Louisville Notes.

Louisville Notes.

(From Our Regular Correspondent.)

Lydnor Williams, one of the operators in the fire tower, has just finished the report for the fiscal fire year, which begins September I and ends August 31. The report is the most favorable from a loss standpoint of any records hitherto shown. Six hundred and eight alarms were sent in, the largest number of alarms by 133 overturned in during a whole year. The next largest number was last year, when 475 alarms were sounded. The loss during the fiscal year was $1,033,908.77 ; the insurance loss was$i,029,053.38 ; a difference between the loss on property consumed and the loss of insurance on that property of $4,855.39. The insurance on property endangered by flames for the twelve months was $2,331,434.80.

Another report shows what has been done during the past year, beginning January 1, 1892. ending December 31, 1892. In that time there have been 581 alarms sent in, eleven seconds and only four third alarms ; 121 of these alarms were sent in by the fire department, 73 by the police department, 236 by citizens and others, 17 by private police, m by telephone and 15 by automatic alarms. . . . •

A motion is now before the city council to create an office for a third assistant chief. Should the motion pass Captain Tom Finley of No. 7 Engine Company will in all probability secure the berth. He has been a member of that company for the past twenty-one years and is highly thought of by his superior officers. The motion was opposed to by Alderman Chas. Weaver, who made a motion that instead of appointing a third assistant chief an extra man be added to each company, which would enable the men to have a day off without paying a substitute to take their place.

An automatic alarm from box 956 Saturday night, January 7 saved the large wholesale saddlery house of Harbison & Gathright, Nos. 701-711 Main street. The fire started in a closet, in which one of the thermostats of the Automatic F’ire Alarm Company was p’aced. This sent in the alarm, and had it not been for this a very disastrous fire would have resulted.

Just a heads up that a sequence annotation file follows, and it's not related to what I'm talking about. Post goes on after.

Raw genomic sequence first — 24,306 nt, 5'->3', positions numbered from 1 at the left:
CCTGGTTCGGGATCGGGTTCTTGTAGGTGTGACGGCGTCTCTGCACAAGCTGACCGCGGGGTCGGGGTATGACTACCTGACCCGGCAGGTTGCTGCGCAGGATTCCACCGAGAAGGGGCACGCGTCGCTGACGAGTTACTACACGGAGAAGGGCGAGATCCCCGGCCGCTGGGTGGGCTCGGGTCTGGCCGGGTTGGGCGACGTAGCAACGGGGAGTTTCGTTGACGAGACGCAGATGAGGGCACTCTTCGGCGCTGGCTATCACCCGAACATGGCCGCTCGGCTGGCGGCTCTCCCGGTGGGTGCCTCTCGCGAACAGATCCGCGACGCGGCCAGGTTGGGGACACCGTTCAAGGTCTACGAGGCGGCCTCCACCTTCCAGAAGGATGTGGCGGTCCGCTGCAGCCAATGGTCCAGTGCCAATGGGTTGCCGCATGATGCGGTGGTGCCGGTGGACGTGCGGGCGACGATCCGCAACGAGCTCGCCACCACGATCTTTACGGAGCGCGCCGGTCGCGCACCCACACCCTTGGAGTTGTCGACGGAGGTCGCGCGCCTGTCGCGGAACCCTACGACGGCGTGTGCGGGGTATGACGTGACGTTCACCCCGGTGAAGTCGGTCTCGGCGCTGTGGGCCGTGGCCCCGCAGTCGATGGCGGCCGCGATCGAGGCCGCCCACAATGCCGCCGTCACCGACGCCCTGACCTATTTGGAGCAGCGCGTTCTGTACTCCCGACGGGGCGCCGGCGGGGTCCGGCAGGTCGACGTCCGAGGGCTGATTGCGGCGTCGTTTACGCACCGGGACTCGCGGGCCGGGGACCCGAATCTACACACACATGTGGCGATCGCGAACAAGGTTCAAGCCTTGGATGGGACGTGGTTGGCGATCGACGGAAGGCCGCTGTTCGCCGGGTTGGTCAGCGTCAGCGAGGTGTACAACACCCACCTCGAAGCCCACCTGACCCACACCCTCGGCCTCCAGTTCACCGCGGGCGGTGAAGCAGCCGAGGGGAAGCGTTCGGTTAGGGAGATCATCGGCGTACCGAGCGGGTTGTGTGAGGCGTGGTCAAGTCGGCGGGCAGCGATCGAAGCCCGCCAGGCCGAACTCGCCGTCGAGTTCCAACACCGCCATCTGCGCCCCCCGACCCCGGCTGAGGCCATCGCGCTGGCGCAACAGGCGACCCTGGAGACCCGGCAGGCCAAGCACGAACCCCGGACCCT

The members of the department began the new year by attending church en masse, a pleasure they seldom enjoy, although on this occasion not in a manner to their liking. About 3 A. M. Monday, January 2, fire waj discovered in the Baptist Church, corner Twenty-second and Walnut streets. The fire started under the pulpit and by the time the engines and truck called by the first alarm arrived, it had made such headway that a second alarm was sounded. After several hours work they succeeded in getting it under control, but not until the building had been badly damaged.

A petition signed by the citizens of the southern suburbs of this city is now in the hands of Major Hughes, asking that an engine and a hook and ladder company be placed in that part of the city. The nearest hook and ladder company is No. 1, a distance of nearly three miles away.

Captain Herman Gernhardt of Engine Company No. 13, assisted by Engineer John Hughes, Pipemen John Singhiser and Pat Kilgariff, Reel Driver Mike McMahon, Stoker Joe McEvoy and Driver Edward Fossel, gave a banquet Saturday night at the engine house in honor of the Bandana Club. Nearly all of the city officials were present.

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